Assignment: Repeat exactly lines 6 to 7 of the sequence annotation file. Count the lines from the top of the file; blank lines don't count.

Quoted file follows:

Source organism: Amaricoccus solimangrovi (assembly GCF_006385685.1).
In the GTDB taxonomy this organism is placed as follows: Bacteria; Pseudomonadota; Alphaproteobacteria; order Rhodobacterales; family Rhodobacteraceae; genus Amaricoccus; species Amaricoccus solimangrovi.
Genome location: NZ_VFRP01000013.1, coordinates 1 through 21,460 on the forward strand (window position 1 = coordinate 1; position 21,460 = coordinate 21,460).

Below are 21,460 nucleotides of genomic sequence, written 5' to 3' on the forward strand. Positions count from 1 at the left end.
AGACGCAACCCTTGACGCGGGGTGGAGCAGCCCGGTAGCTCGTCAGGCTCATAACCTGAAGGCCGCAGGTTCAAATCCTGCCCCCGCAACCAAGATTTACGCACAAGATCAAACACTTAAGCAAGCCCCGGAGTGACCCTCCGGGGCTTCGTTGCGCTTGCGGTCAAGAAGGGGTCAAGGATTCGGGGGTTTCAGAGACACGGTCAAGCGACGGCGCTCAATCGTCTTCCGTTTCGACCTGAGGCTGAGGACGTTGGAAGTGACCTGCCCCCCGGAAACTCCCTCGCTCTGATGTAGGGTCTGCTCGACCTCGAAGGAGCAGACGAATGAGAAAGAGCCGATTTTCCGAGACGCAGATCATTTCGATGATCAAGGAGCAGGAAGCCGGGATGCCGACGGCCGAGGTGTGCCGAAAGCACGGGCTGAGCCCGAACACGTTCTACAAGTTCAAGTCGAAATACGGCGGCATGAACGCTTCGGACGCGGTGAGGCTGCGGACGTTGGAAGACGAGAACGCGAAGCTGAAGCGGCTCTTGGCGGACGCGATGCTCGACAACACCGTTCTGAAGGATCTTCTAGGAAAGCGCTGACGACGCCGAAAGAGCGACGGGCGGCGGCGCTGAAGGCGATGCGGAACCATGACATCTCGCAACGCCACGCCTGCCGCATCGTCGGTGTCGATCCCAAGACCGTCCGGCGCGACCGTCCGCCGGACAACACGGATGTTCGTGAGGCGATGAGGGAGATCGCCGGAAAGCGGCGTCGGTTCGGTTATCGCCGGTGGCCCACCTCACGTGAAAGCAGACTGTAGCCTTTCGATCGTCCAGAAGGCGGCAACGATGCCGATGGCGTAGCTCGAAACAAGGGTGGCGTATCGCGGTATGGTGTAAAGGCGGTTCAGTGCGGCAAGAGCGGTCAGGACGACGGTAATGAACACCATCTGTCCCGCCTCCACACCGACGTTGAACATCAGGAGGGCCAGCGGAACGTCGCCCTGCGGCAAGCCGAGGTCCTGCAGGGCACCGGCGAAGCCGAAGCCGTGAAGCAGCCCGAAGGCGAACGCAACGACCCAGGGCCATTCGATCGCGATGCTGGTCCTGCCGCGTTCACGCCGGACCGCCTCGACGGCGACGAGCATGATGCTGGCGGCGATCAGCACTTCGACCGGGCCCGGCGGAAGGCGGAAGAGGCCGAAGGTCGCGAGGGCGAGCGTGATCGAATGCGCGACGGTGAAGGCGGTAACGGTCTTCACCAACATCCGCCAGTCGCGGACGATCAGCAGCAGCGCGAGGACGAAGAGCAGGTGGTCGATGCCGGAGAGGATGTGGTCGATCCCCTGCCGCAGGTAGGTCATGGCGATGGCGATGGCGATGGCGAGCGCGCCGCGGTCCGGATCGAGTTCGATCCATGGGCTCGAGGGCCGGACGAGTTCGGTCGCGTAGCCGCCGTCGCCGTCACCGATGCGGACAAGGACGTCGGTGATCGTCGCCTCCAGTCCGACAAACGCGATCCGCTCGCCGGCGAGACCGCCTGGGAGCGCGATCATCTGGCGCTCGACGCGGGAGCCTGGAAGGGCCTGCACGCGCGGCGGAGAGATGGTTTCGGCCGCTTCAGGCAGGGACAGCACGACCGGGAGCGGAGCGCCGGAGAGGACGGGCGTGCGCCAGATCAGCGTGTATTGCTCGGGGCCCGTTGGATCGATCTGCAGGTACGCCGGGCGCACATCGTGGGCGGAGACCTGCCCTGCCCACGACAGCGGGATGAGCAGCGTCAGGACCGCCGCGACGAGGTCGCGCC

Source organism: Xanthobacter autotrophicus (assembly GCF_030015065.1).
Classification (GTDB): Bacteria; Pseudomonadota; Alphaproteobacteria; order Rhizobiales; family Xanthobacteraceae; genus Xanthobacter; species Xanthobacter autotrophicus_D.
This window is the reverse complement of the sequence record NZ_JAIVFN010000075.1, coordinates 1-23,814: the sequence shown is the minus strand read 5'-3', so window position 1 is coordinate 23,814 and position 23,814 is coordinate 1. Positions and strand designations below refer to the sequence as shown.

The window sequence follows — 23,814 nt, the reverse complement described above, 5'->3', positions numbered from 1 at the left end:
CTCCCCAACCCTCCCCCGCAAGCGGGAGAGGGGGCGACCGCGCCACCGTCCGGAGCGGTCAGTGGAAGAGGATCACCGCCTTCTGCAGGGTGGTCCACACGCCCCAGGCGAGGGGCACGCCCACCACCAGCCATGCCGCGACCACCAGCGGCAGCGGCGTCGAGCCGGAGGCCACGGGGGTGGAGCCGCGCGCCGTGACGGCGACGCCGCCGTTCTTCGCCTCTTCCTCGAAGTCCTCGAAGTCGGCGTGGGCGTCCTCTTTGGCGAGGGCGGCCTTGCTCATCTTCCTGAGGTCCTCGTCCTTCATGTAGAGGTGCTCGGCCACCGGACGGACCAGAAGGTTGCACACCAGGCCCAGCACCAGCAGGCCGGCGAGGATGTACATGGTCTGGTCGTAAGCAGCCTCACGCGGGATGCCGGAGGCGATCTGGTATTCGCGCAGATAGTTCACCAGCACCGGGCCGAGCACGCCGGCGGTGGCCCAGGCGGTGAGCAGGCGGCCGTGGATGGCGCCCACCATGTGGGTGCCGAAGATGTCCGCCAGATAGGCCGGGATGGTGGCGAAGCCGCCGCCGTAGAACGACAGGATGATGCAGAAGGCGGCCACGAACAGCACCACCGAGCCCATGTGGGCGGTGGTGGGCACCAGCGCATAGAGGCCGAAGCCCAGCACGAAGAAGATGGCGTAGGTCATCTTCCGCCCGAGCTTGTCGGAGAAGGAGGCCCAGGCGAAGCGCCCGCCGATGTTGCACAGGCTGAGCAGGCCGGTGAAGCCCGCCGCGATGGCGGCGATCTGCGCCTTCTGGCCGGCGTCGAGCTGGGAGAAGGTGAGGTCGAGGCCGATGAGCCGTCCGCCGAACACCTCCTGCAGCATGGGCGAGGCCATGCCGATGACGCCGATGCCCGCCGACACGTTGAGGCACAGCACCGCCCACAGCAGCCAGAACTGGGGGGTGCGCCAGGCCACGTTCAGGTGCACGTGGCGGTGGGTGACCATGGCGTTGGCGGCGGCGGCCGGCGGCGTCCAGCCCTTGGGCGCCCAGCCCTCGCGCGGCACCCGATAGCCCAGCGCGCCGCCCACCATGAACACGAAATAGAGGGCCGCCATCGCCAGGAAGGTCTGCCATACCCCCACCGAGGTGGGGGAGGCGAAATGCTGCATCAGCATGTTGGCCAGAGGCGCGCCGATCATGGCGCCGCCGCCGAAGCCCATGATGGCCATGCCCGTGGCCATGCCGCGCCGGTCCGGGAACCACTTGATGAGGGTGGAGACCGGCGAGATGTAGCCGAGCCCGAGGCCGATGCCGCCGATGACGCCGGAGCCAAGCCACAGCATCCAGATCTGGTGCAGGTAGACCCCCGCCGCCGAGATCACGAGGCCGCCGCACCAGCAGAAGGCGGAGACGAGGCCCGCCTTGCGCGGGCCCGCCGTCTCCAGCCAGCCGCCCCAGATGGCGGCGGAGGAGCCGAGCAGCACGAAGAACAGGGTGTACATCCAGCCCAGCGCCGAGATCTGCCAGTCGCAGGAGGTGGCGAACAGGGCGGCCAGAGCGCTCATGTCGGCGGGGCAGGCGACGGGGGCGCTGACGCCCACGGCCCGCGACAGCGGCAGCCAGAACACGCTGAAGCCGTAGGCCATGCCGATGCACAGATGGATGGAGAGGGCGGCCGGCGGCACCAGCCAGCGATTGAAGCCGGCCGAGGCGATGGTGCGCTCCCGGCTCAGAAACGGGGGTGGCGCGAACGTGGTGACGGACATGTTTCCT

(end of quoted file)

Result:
Source organism: Xanthobacter autotrophicus (assembly GCF_030015065.1).
Classification (GTDB): Bacteria; Pseudomonadota; Alphaproteobacteria; order Rhizobiales; family Xanthobacteraceae; genus Xanthobacter; species Xanthobacter autotrophicus_D.